Chris Lupo monitors activities on console for the Commercial Crew Program Mission Support Team at NASA’s Johnson Space Center in Houston during docking of NASA’s SpaceX Crew-4 to the International Space Station on April 27, 2022.
NASA/Josh Valcarcel

The National Society of Professional Engineers named Chris Lupo, deputy chief engineer of NASA’s Commercial Crew Program, as the agency’s 2024 Federal Engineer of the Year. Sponsored by the National Society of Professional Engineers in Government, the award recognizes engineers employed in the federal government.

Lupo was recognized during an award ceremony at the National Press Club in Washington on Feb. 23, alongside recipients from the National Park Service, the Food and Drug Administration, the U.S. Air Force, and others.

“It was an incredibly nice surprise to be selected for this award,” said Lupo. “I feel like I’m representing the team in accepting this award, which I believe is an acknowledgment that our NASA team has been successful kickstarting the commercial space industry for human spaceflight.”

Working alongside NASA’s commercial partners, Boeing and SpaceX, Lupo contributed to the design and development of both companies’ human-rated spaceflight systems, the SpaceX Dragon spacecraft and Boeing’s Starliner spacecraft. Leading a team of over 100 engineers comprising nearly 20 engineering disciplines, Lupo spent the past decade working to ensure the spacecraft are safe, reliable, and a cost-effective means of transportation for astronauts to and from the International Space Station.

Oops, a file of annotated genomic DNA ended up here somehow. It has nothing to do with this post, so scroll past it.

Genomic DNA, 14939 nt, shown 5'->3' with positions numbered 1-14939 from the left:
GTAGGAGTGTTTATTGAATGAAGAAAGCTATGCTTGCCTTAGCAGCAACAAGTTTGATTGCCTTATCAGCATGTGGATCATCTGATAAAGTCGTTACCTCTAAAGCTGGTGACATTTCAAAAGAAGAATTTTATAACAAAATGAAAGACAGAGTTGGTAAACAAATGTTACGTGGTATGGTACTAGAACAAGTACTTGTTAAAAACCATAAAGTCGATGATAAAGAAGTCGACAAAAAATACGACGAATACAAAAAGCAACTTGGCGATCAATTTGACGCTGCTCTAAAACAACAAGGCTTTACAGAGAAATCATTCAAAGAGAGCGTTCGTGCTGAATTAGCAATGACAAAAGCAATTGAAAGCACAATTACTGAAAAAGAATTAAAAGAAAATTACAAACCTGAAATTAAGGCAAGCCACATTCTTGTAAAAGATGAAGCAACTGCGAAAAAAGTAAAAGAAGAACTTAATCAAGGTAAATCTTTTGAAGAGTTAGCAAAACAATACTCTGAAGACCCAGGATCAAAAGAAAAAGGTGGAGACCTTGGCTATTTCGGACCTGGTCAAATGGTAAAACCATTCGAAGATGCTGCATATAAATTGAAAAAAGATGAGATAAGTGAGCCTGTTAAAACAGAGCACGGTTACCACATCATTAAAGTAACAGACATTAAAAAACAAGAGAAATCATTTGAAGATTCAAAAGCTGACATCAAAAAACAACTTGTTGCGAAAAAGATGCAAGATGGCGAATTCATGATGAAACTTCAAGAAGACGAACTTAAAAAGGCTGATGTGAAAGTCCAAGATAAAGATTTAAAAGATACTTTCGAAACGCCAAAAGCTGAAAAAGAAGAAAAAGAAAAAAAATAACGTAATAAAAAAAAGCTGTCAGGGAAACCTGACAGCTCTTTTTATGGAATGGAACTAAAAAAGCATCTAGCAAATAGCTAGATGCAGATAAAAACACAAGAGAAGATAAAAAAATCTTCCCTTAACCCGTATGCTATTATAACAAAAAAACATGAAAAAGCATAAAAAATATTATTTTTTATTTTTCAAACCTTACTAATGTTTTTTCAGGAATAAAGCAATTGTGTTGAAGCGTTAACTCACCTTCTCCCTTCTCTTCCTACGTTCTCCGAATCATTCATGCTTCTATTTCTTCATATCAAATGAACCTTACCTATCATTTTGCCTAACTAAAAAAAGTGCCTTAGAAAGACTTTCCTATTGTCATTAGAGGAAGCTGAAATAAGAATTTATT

“I am very proud of the program’s engineering team and in particular Lupo’s leadership as deputy chief engineer. The team thoroughly reviews the analysis, testing, and previous flights data for every single mission that our commercial partners are executing to fly safely,” said Steve Stich, who manages the program.

Lupo joined the program spacecraft chief engineer, contributing to the effort to return human spaceflight capability to the United States following a retirement of the Space Shuttle program in 2011. Beginning with the launch of SpaceX Demo-2 in 2020 – the first crewed spaceflight from American soil since the space shuttle – the program has launched nine crewed missions to the orbiting laboratory, most recently NASA’s SpaceX Crew-8 mission, which launched from the agency’s Kennedy Space Center in Florida on March 4, 2024.

Lupo’s work with the Starliner spacecraft hits an important milestone this year with its first crewed flight test to the space station, after two previous uncrewed test flights.

“Returning the capability to launch astronauts from the U.S. again, that’s probably what I’m most proud of,” said Lupo. “I think all of us in the program are very proud of that. We’re doing a service for the nation, and I think it’s very important to get this industry established so that NASA can focus on human spaceflight beyond low Earth orbit.”

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